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Blacklights & Their Effects
Paul Shillinger, Jr.

A simple and effective special lighting effect, the blacklight has been with us for years. The surreal effects that these lights produce are familiar to anyone who's ever been to a nightclub or novelty store. If you're considering using blacklight for a show, concert or party, here's a few hints to help you get better results.

The blacklight effect can be easily overpowered by ambient lighting. If you're hoping to achieve a blacklit look, try to keep all other sources of light as dim as possible. Any lighting that can safely be turned off, should be. On stage, this means bringing the stage lighting down as far as possible.

One spectacular effect that can be achieved this way is the "invisible man" illusion. Costume several actors all in black, including black hoods and gloves. Use white accessories including gloves (over the black gloves), bow ties, etc. Bring the stage lighting completely out and turn on the blacklights. As the actors come onstage, all the audience will see is the white accessories glowing under the blacklight. For an added surreal touch, use velcro to attach fluorescent-colored "features" (noses, eyebrows, etc) to the hoods. As the actors dance and move on stage, they can remove their gloves, accessories and features until they "disappear" entirely! I've seen this type of act used as an interlude during a Halloween variety show.

Another consideration when using blacklights is the distance from the light source to the subject (the thing that you want blacklit). In general, the closer you can get the blacklight to the subject, the stronger the effect will be. In the above example, we mounted the blacklights on a pipe about 20' above the stage and just a few feet in front of the actors. If you're using blacklight in a standard room (10-12' ceilings) then ceiling-mounted fixtures should work fine.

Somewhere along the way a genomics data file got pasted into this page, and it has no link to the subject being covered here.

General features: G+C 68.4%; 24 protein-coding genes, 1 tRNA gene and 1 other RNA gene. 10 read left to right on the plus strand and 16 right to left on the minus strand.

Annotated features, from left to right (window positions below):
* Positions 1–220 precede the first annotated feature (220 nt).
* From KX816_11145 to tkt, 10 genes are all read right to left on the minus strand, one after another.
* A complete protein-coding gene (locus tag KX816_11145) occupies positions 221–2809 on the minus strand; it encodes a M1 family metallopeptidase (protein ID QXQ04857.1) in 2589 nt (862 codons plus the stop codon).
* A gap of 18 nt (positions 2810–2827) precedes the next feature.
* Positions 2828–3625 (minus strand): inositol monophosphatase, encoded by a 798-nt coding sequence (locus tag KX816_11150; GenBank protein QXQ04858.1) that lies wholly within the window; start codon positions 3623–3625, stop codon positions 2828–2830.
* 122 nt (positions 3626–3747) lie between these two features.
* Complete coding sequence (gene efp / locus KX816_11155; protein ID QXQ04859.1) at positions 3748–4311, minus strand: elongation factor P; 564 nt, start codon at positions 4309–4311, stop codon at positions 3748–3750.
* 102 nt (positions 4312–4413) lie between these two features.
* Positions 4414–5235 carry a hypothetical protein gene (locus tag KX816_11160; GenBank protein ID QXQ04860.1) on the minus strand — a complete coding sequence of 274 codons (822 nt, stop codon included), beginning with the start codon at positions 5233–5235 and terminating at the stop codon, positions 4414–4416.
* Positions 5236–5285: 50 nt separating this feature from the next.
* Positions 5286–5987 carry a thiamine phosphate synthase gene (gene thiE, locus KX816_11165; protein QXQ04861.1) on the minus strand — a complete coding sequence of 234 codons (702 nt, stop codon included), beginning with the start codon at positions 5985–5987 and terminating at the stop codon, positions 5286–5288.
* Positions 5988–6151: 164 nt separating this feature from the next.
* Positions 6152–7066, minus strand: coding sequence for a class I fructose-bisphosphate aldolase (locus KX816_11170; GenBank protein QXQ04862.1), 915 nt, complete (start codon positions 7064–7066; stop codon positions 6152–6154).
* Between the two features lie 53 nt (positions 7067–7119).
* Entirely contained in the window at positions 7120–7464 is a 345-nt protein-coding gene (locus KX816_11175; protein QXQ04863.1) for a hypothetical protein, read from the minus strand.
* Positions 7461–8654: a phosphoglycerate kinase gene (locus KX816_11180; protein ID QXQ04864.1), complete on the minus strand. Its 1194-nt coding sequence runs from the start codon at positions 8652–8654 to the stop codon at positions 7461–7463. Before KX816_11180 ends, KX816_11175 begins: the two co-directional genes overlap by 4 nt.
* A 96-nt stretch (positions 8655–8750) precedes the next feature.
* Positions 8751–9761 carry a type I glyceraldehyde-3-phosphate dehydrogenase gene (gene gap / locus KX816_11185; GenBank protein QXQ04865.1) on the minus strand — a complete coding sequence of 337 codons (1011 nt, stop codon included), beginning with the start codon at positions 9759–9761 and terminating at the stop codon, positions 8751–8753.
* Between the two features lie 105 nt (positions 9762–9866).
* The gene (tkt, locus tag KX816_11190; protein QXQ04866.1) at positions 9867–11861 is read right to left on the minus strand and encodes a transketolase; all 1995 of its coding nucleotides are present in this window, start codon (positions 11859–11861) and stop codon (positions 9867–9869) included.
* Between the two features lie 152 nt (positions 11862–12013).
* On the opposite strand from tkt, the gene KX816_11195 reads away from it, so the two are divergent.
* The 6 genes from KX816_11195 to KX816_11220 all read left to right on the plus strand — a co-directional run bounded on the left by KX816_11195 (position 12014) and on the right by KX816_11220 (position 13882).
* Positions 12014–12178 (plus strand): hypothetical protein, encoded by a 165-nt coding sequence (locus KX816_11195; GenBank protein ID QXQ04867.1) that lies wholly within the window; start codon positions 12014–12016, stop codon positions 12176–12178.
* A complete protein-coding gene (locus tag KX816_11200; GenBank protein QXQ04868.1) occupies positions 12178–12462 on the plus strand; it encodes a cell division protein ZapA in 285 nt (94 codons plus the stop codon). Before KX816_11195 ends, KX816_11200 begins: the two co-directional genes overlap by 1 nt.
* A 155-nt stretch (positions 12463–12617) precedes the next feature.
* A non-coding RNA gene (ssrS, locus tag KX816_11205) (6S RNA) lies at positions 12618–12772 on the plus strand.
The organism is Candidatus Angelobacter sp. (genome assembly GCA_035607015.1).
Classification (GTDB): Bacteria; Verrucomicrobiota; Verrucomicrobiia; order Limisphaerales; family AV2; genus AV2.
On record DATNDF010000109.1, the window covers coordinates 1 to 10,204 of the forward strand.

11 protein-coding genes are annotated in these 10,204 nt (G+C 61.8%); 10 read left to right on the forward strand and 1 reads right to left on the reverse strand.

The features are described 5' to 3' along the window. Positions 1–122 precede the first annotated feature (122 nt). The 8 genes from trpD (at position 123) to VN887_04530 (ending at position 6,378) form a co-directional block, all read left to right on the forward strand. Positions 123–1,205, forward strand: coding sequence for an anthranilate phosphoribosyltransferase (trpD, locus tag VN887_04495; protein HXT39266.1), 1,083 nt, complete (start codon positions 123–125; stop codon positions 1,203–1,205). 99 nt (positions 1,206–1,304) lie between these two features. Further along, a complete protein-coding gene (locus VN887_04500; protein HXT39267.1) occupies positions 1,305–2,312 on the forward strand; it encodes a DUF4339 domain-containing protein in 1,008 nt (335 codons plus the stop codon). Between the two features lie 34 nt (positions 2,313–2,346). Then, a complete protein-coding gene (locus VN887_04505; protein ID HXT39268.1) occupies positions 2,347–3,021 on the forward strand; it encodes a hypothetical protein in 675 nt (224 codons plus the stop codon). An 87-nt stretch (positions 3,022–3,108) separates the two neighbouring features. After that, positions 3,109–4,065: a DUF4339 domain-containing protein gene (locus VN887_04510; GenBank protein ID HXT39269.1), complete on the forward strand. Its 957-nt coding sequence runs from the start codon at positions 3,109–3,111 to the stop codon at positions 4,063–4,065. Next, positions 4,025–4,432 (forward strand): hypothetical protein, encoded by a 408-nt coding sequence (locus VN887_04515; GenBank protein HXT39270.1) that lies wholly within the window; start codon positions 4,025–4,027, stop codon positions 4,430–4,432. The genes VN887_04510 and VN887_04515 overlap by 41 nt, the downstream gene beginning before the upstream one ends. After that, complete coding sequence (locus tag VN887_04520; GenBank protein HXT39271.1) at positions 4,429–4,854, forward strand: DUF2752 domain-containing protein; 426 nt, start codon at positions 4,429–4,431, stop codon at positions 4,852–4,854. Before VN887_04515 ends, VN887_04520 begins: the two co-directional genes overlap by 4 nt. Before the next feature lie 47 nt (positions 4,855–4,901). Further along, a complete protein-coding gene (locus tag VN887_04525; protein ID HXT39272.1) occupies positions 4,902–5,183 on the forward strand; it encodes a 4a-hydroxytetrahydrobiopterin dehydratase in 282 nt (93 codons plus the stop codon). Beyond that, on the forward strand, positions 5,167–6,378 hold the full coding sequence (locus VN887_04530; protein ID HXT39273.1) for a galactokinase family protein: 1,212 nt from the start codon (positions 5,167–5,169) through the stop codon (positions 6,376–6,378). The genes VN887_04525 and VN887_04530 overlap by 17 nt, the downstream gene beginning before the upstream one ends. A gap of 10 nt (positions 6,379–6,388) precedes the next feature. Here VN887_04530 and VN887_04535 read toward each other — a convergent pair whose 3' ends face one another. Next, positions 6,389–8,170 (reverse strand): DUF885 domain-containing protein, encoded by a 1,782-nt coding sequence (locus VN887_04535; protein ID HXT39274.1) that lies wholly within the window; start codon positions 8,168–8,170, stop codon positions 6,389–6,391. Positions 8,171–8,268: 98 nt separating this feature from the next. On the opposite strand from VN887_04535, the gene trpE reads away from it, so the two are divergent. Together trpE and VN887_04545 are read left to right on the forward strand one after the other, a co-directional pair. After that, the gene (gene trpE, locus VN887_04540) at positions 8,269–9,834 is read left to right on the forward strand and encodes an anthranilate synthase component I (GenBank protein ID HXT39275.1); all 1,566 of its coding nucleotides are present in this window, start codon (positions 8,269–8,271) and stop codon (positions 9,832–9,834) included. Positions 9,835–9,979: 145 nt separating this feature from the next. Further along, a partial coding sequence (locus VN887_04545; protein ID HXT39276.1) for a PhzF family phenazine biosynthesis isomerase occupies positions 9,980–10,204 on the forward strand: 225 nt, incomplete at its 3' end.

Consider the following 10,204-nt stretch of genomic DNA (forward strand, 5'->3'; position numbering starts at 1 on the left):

Finally, remember that a single blacklight fixture or lamp may not offer enough coverage for you. This is especially true when lighting a stage or nightclub. For the "invisible man," illusion on our stage we used six 48" fluorescent blacklight fixtures hung on 4'-0" centers. This offered fairly even coverage across our 40'-0" stage, although we did end up bringing all of the fixtures a little closer to center to "punch up" the effect at center stage, where most of the action occurred. Nightclubs that have existing fluorescent lights will frequently use blacklight tubes in half of the fixtures. This works well, provided those fixtures can be controlled separately from the standards.



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